I was in my bleacher seats tonight, barely settled in with an Iron Cactus burrito and a cold Anchor Steam fighting for supremacy in my belly, when Johnny Cueto's back sproinged in the first inning and the crowd let out a lusty hurrah.
Bad form. Maybe they weren't paying attention and thought Dusty Baker was making a clever pitching change. More likely, they were tools. If you're reading this, and you cheered Johnny Cueto's ouchie, shame on you.
But I'm not here to scold, although you might want me to scold Santiago Casilla. He threw some forehead-slapping pitches in the crucial 9th inning, but I'm not going to bitch too much. Those two runs he surrendered were aided and abetted by a pop-up that somebody should have caught but instead prolonged the inning, and a weird passed ball.
I certainly can't blame Matt Cain. He wasn't feeling his freshest, but he's not going to be Matt Cain every time out. I gnashed my teeth at Bruce Bochy's decision to throw Guillermo Mota into the game, at that point 3-1 Reds, in the 7th, but the Giants were none the worse for it.
The game boiled down to this: The Giants hit at least five balls extremely hard, most with runners on base, and none landed for hits.
1) Matt Cain, 2nd inning, hit a screamer toward the right-field wall with two outs and the bases loaded. Jay Bruce sprinted back and catches it over his head. It would have been a bases-clearing double.
2) Brandon Belt, 4th inning, lined one to Joey Votto that Votto turned into an unassisted double play. It likely would have set up a first-and-third, one-out situation.
3) Hunter Pence, 6th inning, hit one to the warning track in center.
4) Marco Scutaro, 7th, lined one over left fielder Ryan Ludwick's head. Ludwick ran and jumped and twisted and somehow came down with it.
5) Hunter Pence again, 8th inning, hit one into the notch where the right-field wall does a wiggle, about 365 feet deep. Bruce caught it on the warning track. It would have tied the game.
And those are just the balls in play. In the bottom of the 9th, when Aroldis Chapman suddenly looked like he was auditioning for the one-man Off-Off-Broadway play "They Call Me Ankiel," both Pablo Sandoval and Buster Posey came to the plate representing the tying run. Both hitters fouled 243-MPH fastballs straight back -- I think Pablo had two and Buster one, if I remember correctly. I mean, missed them by this much. Why, we said in the bleachers? Why not three-quarters of an inch lower on the bat? Why couldn't the Giants have at least tied this game up? Why did it have to be this way?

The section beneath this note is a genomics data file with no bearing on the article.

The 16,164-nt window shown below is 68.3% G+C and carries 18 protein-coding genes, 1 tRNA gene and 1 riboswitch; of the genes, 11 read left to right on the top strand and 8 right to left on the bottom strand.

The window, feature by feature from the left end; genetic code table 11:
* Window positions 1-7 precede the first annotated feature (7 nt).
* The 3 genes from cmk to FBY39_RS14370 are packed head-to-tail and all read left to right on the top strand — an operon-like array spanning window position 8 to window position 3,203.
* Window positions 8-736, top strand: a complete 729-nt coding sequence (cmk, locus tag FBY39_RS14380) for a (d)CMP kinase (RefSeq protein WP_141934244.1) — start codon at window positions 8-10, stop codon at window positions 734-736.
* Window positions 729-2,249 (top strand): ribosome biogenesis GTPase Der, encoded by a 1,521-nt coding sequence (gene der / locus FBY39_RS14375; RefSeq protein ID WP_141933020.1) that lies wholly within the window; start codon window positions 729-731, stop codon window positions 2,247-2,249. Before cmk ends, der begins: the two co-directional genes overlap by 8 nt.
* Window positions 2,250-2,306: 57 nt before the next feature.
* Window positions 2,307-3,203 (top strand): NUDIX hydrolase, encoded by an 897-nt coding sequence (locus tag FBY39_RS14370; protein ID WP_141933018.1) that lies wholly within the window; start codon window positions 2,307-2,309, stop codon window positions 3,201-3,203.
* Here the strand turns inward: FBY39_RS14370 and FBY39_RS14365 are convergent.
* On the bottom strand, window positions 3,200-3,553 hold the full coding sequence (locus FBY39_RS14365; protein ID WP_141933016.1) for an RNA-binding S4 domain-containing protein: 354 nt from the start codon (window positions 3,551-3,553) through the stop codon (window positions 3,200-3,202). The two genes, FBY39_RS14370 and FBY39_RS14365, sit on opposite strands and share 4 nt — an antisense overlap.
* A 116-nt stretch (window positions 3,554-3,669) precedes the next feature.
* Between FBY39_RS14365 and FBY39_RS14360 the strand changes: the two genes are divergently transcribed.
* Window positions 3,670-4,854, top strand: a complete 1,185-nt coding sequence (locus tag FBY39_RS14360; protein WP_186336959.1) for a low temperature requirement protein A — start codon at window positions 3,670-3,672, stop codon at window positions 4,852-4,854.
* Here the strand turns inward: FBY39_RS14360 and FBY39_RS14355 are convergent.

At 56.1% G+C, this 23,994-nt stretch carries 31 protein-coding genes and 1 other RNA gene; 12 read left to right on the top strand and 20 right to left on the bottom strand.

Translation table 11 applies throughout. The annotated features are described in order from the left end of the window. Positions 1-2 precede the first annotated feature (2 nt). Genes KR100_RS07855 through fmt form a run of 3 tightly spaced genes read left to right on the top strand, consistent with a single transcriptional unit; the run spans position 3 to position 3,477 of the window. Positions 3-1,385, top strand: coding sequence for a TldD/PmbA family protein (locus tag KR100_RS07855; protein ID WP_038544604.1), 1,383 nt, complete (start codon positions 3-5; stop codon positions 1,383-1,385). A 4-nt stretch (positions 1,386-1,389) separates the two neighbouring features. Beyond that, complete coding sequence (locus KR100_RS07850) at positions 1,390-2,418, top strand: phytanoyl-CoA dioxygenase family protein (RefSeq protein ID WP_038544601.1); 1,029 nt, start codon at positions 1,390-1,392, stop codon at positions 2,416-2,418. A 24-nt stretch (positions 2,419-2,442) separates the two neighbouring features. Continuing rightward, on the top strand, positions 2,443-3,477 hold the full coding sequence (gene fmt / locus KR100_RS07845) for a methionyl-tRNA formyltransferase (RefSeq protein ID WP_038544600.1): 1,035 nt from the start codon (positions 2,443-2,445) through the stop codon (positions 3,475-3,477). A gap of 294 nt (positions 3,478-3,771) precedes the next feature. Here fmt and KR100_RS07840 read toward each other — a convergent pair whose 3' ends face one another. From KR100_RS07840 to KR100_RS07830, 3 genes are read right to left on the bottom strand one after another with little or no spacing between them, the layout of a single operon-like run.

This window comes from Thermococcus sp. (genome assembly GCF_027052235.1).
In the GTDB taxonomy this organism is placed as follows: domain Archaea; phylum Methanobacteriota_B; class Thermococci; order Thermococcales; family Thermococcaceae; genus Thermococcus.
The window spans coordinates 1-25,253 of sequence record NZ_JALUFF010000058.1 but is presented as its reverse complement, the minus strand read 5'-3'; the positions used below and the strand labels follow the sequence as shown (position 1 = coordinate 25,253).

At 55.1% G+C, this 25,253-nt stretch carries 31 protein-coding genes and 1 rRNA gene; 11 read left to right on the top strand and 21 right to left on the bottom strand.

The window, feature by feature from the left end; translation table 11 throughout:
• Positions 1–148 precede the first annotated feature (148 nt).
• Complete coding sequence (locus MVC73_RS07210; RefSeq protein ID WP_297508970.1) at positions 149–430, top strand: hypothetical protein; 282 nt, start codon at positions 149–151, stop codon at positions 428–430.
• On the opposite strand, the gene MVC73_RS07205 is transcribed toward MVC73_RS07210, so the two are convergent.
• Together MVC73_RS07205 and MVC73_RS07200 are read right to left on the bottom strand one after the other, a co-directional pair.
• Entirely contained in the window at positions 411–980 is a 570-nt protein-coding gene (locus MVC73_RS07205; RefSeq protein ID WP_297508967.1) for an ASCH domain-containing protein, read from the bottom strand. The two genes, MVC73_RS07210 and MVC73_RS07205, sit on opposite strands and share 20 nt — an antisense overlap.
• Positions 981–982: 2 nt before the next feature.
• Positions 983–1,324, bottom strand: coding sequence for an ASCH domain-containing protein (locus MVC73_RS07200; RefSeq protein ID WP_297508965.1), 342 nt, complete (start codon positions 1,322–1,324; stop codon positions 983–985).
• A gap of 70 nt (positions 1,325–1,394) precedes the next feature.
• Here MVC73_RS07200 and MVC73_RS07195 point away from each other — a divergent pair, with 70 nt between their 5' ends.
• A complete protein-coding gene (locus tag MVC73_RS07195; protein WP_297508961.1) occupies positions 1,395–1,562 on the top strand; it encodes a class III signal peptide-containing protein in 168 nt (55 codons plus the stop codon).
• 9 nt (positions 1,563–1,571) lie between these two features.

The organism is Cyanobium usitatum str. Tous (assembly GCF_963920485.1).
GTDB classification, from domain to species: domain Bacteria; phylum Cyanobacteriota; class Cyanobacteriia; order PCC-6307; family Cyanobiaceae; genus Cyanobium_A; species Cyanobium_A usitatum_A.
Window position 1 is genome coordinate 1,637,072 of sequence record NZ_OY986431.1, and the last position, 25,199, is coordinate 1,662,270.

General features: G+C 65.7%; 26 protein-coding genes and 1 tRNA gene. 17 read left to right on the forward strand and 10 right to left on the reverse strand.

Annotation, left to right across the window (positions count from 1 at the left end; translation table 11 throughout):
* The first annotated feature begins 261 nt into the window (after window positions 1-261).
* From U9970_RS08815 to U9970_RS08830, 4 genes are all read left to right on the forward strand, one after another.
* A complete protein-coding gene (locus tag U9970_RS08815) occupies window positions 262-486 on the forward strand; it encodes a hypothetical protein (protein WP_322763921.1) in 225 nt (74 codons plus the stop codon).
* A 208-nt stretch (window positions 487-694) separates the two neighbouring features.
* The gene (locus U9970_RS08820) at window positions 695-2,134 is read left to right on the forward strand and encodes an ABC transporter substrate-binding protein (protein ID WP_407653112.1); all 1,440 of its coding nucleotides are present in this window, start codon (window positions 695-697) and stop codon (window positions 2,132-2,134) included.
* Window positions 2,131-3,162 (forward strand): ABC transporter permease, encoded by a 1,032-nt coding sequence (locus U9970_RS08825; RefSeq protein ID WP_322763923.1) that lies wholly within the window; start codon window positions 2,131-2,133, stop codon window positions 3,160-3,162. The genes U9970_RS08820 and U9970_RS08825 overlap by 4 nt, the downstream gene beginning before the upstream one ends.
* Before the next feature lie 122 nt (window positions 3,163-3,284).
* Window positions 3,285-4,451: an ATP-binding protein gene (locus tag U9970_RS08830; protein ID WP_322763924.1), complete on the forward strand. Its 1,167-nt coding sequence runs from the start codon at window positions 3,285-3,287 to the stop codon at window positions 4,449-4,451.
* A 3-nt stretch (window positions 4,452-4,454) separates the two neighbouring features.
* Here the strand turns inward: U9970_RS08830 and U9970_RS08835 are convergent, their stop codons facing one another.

In part because the Reds played nice D, but not entirely. Though Brandon Phillips, whose swing looks totally locked in -- if you'll permit me an aside -- also made one of the best defensive plays I've ever seen. When Gregor Blanco bunted for a hit in the 6th, Scott Rolen threw it past first base. It was going to be an extra base, maybe two. But Phillips, backing up the play, dived to stop the ball just past the coaching box. Blanco had to stay at first with one out. He never scored, and might not have anyway, but if he were at third, the Reds might have played the infield back, Brandon Crawford might have grounded out to score Blanco, and the score might have been 3-2.
But back to the question of the night: Why? Because baseball, that's why. The Giants hit balls hard all night, even a home run (at home!), had great swings on pitches from nasty pitchers, and scored two runs. The Reds hit two home runs, one with a man on base. That's basically it. That's the difference. Over 162 games, these things often even themselves out. In a best-of-five series, it ain't necessarily so.